Balancing Open Design And Acoustic Privacy

See how a renovated bank enhanced its acoustic privacy with sliding doors.

By Tysen Gannon
From the December 2022 Issue

For over a decade, the team members at Peoples Bank in Munster, IN, worked in two outmoded buildings. When the organization welcomed a new president, it decided to reinvigorate the work environment by updating its offices. To do this, Peoples Bank planned a four-phase renovation, which included revamping the first and second floors as well as the lower-level of their main five-story building to be a modern office that supported collaboration, community, and transparency. The renovation also sought to maximize the useable square footage within the building.

With the design goals set, Shive-Hattery, Inc., the project’s architectural firm, started developing an open floor plan to use space efficiently and provide Peoples Bank with an office that allowed team members to easily connect and problem-solve together. However, a completely open office posed a couple of logistic issues for bank operations. In addition to a collaborative environment, the space needed acoustically isolated areas for both concentrated independent work and to afford a level of confidentiality for customers discussing financial matters.

Acoustic Privacy
Sliding doors contribute to acoustically isolated meeting areas. (Photo: AD Systems and Shive Hattery Inc.)

To help balance communal spaces with more private rooms, the firm looked to one architectural element—interior full-lite sliding doors with transparent sidelites. Because these doors eliminate swing arc trajectories, they contribute to the efficient use of space. The interior sliding doors Shive-Hattery specified have perimeter and drop-down seals that offer premium acoustic performance—giving team members and customers privacy when needed. While the doors helped create semi-private spaces, their ability to incorporate large glazing areas supported a floor design focused on transparency. Even when the doors are closed, employees can still be connected visually.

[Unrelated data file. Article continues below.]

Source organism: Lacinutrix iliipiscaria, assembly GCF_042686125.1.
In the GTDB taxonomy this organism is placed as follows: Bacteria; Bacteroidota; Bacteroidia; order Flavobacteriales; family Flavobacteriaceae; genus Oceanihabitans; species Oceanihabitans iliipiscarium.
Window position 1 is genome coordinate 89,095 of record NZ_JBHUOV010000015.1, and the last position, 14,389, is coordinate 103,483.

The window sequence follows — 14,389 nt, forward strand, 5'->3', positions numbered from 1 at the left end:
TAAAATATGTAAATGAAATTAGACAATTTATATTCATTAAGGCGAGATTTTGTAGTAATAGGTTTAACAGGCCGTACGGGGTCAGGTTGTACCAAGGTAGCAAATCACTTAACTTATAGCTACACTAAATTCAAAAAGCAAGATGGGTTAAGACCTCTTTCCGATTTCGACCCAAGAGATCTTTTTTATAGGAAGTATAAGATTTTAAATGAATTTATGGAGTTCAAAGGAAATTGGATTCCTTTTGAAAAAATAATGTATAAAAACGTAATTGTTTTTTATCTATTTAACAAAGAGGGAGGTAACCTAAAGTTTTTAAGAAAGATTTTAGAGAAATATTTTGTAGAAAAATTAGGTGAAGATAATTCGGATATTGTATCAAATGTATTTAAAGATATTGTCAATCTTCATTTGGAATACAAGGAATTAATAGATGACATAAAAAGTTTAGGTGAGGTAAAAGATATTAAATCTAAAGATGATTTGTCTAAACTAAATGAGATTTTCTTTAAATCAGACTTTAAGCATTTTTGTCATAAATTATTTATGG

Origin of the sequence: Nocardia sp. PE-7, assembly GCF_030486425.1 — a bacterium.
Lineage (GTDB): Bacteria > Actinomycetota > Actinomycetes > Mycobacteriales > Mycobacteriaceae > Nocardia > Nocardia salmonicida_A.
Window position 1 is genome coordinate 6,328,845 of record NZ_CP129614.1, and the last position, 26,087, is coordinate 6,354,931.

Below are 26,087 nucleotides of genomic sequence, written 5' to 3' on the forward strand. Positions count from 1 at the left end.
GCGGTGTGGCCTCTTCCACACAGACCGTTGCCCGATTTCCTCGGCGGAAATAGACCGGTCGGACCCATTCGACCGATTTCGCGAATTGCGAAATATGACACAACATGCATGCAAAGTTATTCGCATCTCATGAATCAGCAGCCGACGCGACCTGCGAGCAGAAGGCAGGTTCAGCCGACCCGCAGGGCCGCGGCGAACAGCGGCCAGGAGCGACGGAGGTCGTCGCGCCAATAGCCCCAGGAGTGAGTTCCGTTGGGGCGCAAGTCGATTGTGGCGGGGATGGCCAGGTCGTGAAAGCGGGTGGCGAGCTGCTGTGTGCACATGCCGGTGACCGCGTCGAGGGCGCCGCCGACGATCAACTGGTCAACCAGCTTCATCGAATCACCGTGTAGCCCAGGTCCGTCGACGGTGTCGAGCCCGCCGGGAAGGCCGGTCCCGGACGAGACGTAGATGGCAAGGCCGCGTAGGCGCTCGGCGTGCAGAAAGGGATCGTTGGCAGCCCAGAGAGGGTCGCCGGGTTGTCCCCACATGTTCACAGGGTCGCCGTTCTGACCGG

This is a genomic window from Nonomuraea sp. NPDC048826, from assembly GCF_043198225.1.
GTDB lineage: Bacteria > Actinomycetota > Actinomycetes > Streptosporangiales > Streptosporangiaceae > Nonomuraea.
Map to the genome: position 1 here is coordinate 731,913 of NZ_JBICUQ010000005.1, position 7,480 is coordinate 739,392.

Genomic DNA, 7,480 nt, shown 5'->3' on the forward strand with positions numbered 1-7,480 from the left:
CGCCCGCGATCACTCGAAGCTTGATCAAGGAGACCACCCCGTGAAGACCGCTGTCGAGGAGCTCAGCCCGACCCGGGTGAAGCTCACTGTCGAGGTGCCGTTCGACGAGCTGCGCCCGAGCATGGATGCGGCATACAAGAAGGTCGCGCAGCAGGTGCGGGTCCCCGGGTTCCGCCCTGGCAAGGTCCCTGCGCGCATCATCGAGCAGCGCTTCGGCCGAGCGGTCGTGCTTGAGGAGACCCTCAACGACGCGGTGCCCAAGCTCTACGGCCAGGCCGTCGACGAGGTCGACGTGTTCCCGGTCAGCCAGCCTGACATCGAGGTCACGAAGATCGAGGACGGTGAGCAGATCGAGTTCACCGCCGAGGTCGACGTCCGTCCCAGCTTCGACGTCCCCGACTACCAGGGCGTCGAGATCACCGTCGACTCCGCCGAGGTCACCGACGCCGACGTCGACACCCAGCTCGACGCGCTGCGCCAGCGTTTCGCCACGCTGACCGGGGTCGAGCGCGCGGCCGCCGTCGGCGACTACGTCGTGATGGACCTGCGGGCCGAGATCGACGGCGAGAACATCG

The interior sliding doors realize the ideal intersection between an open workspace and a more traditional setup; a quandary many facility executives have pondered as they rethink how their buildings can improve productivity while attracting and retaining top talent.

Space-Saving Design

Offices can boost employee productivity and retention by creating an appealing space. As sliding doors can reclaim up to 30 sq. ft. (usually taken up by swing arc trajectories) they help offices maximize their useable space. This allows for larger desks and contributes to an easy-to-navigate floorplan for staff and customers alike.

Further, sliding doors are available with sleek and impact-resistant aluminum frames that exude functionality and style. Not only does the system’s sturdy frame protect the door’s top-hung rollers and the wall, but it also elevates the office design, providing crisp and minimal lines. Likewise, the large lites of glass in the doors and sidelites modernize the office by making the rooms feel larger while promoting visual connection between semi-private and communal areas. At Peoples Bank, this option also allowed the accent walls within the smaller rooms to be seen throughout the office, creating a brighter, more visually appealing design.